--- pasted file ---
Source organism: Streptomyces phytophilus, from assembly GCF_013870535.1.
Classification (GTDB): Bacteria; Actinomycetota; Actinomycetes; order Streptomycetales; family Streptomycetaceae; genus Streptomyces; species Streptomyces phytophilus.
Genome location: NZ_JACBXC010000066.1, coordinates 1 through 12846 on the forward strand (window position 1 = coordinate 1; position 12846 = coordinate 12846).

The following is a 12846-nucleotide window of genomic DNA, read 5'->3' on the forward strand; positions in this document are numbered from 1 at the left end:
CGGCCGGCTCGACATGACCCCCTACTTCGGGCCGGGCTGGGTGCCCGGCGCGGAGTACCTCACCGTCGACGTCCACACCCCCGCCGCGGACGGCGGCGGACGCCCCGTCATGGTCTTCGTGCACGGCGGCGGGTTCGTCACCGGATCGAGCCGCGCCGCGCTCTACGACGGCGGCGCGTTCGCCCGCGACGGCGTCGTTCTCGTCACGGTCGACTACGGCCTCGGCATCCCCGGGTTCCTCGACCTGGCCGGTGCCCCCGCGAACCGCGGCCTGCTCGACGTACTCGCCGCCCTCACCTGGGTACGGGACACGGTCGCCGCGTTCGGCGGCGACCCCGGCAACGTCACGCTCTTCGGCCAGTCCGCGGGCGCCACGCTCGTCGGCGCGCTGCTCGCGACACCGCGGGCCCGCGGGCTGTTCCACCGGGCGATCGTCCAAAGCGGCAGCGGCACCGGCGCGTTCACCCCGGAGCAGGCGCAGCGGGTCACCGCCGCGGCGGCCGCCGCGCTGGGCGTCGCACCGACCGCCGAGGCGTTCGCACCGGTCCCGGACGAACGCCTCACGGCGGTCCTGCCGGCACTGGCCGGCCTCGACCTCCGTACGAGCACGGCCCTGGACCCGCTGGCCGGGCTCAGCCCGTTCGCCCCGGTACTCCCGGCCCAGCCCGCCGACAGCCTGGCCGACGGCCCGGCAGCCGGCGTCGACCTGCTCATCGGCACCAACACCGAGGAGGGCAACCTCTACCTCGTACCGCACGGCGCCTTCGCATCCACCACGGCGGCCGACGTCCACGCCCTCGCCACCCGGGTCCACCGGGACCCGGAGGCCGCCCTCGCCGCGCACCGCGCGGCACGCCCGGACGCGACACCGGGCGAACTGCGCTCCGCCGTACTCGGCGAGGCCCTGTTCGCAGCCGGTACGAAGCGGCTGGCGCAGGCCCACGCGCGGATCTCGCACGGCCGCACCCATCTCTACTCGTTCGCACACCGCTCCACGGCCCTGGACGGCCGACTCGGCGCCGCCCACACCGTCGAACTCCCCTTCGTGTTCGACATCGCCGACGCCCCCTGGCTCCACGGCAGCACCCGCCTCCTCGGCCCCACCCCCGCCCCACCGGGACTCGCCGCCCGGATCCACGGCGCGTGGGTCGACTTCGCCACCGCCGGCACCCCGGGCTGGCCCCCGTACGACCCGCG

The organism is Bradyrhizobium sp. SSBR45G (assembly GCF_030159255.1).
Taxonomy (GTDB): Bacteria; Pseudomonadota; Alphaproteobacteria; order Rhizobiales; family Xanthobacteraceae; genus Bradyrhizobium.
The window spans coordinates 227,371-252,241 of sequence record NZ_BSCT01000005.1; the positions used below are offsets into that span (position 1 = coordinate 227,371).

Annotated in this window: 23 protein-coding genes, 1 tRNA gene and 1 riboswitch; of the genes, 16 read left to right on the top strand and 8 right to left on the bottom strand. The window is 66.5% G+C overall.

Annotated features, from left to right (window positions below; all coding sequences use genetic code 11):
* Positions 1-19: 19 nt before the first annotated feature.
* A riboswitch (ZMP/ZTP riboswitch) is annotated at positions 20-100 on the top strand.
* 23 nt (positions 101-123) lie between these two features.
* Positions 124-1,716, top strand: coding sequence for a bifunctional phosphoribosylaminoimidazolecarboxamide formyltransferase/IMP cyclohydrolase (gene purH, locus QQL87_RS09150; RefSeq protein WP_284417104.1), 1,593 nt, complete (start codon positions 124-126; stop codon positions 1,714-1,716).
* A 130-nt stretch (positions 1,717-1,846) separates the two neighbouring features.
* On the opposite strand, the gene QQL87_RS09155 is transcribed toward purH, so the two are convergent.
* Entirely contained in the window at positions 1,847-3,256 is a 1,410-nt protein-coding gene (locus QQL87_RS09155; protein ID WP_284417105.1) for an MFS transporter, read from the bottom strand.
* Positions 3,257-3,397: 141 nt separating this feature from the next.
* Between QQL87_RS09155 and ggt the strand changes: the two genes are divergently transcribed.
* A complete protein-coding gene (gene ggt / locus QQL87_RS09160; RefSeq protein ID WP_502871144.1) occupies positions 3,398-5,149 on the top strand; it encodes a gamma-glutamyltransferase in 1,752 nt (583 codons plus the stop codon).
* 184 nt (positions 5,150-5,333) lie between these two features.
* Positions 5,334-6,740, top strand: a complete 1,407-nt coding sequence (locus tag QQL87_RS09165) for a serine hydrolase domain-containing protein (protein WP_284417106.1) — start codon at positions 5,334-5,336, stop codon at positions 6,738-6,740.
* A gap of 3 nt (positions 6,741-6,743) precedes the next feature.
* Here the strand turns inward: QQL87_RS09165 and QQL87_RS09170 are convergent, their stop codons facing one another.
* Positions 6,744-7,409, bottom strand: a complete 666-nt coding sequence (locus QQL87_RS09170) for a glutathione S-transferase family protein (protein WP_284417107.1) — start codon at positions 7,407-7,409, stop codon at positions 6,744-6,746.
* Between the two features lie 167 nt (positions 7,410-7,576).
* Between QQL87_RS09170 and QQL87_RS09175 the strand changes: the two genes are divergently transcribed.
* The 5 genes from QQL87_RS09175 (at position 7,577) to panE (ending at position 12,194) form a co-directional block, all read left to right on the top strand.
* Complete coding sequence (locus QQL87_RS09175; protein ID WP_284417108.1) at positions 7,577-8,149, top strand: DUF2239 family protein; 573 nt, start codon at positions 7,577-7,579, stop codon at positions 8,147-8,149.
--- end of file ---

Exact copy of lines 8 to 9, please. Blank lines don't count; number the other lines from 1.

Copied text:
The window spans coordinates 227,371-252,241 of sequence record NZ_BSCT01000005.1; the positions used below are offsets into that span (position 1 = coordinate 227,371).

Annotated in this window: 23 protein-coding genes, 1 tRNA gene and 1 riboswitch; of the genes, 16 read left to right on the top strand and 8 right to left on the bottom strand. The window is 66.5% G+C overall.